Tags / Thai fishermen
Jinda, a farmer in Suphanburi province surveys a field he used to grow beans where rice would usually be planted. Severe drought conditions and limited water flowing through nearby irrigated canals have forced many farmers to be selective and grow more drought resistant crops.
A farmer inspects his struggling rice crop in central Thailand. Severe drought conditions and limited water flowing through nearby irrigated canals have forced many farmers to grow selectively in order to ration the water they have access to.
A farmer near Uthong in Suphanburi province watches over a controlled burn in one of her fields. Government officials have condemned this practice citing concerns for air quality made worse by the lack of rain however burning fields after harvest is often practiced by farmers in order to quickly make way for future crops.
A farmer shows some of his failed bean crop near Uthong in Suphanburi province. Dry conditions in Thailand are forcing farmers to plant more drought resistant crops such as beans instead of rice. For many areas however, even substituted crops are failing due to the severe drought.
A line of water markers lead down to the water's edge at the Mae Kuang dam in Thailand's Chiang Mai province. The distant tree line provides an indication of past dam levels while significant rainfall is believed to be still months away.
The view down river from the gates of the Mae Kuang dam in Chiang Mai province. The current water levels at the dam sit below the gates meaning water release is not possible.
In the city of Chiang Mai, there were little signs of drought. In the lead up last month's popular Songkran (a popular holiday marking the Thai new year by throwing water) some local nightclubs threw 'pre-Songkran' festivities in order to promote the upcoming water festival and attract patrons.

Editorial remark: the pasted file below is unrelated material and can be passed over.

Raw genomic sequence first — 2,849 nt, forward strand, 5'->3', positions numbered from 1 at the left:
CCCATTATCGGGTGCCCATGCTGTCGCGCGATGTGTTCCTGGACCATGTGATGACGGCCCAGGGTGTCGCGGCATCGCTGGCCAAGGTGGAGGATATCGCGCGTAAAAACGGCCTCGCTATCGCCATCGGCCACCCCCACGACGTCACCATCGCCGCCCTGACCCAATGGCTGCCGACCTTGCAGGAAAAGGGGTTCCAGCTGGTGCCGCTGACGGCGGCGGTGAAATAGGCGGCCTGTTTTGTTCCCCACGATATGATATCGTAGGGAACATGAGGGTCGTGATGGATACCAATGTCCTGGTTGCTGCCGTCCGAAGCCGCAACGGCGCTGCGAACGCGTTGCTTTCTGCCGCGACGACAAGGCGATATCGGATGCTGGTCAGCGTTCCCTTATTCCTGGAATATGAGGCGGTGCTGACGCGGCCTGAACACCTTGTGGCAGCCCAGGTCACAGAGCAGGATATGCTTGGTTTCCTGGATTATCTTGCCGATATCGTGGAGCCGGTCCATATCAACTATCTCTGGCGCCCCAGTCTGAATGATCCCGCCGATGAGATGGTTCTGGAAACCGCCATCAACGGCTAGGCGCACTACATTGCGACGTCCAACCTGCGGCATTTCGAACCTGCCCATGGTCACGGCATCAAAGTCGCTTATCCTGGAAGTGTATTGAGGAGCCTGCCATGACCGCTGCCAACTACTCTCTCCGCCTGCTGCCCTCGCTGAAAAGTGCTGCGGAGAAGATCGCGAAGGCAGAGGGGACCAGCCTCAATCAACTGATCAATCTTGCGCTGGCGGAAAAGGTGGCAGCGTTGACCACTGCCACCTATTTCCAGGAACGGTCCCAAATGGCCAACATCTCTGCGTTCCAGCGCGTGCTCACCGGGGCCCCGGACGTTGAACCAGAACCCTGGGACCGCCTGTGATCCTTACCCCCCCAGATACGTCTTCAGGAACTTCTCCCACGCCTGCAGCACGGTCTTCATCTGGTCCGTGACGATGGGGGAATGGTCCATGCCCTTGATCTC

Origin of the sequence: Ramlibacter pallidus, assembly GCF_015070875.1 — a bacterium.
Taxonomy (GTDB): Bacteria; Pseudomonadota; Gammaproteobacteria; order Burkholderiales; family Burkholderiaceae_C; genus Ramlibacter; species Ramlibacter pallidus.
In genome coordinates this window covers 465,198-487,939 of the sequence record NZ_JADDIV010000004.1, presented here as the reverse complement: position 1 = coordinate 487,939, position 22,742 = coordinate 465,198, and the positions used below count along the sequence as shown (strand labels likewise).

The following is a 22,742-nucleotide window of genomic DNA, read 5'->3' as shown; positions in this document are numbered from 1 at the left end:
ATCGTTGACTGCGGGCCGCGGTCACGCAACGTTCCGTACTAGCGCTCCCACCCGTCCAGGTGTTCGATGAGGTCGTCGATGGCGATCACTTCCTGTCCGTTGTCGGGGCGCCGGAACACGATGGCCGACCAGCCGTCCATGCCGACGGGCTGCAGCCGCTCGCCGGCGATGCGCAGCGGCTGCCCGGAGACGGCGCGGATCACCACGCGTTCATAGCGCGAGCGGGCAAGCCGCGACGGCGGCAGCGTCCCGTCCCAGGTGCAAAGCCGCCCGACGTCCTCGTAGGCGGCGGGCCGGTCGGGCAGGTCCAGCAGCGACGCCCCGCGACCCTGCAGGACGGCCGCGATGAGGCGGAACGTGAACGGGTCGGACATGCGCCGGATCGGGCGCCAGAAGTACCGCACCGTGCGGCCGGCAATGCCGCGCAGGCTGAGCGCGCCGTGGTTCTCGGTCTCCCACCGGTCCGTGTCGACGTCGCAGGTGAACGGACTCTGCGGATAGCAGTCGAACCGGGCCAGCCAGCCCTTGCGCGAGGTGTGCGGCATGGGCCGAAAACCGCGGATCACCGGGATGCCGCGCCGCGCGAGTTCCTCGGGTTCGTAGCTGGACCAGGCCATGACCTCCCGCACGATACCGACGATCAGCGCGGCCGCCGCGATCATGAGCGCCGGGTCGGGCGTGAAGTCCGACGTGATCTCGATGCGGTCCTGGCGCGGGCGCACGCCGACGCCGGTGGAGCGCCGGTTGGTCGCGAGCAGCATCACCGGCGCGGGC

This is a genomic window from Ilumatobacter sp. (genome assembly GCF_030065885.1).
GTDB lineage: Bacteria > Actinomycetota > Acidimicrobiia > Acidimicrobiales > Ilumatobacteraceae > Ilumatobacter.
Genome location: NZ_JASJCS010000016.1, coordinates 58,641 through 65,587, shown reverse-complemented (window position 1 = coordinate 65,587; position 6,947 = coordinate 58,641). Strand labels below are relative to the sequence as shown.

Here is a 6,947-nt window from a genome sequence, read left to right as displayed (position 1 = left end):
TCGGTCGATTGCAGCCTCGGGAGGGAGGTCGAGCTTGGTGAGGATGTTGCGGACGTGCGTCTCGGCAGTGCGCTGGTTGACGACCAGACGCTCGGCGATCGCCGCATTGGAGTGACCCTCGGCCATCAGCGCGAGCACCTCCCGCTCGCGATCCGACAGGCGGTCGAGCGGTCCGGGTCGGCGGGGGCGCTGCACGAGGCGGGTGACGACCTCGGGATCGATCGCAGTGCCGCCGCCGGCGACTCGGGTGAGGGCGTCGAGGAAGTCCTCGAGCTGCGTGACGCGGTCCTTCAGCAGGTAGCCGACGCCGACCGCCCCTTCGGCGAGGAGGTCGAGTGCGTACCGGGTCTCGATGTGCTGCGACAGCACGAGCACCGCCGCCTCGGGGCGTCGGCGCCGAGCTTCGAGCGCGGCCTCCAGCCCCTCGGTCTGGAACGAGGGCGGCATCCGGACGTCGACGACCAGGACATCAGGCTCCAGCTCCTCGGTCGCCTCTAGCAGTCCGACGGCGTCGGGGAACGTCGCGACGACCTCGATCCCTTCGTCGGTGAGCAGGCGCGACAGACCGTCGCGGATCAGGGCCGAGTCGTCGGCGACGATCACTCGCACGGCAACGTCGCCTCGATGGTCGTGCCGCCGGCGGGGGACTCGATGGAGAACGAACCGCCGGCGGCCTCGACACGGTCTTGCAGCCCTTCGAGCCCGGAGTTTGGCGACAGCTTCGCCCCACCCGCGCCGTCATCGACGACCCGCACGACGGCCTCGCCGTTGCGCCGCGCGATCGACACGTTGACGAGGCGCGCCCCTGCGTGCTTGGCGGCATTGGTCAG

Water guns, balloons and hoses were all used to soak club-goers while farmers and villagers outside the city were being told to ration their water due to extremely low levels in the surrounding dams.
A farmer feeds his water buffalo near a small waterhole in the Ping River near Chom Thong, Thailand. The river is dry in some places as the region struggles through a serious drought. Many districts in the Chiang Mai region have been declared drought-affected and significant rainfall is not expected for months.
A young fisherman tries his luck in some of the small waterholes remaining in the Ping River near Chong Thom, Thailand. The river is dry in some places as the region struggles through a serious drought. Many districts in the Chiang Mai region have been declared drought-affected and significant rainfall is not expected for months.
Ngam, a fisherman, lands his boat with his catch for the day after passing through choked waterways in Ping River near Chom Thong, in Chiang Mai province. Low water levels mean that many of the larger bodies of water are often difficult to navigate through due to crowding from vegetation. Open areas like this one are becoming more sparse as the dry season continues and the temperature rises.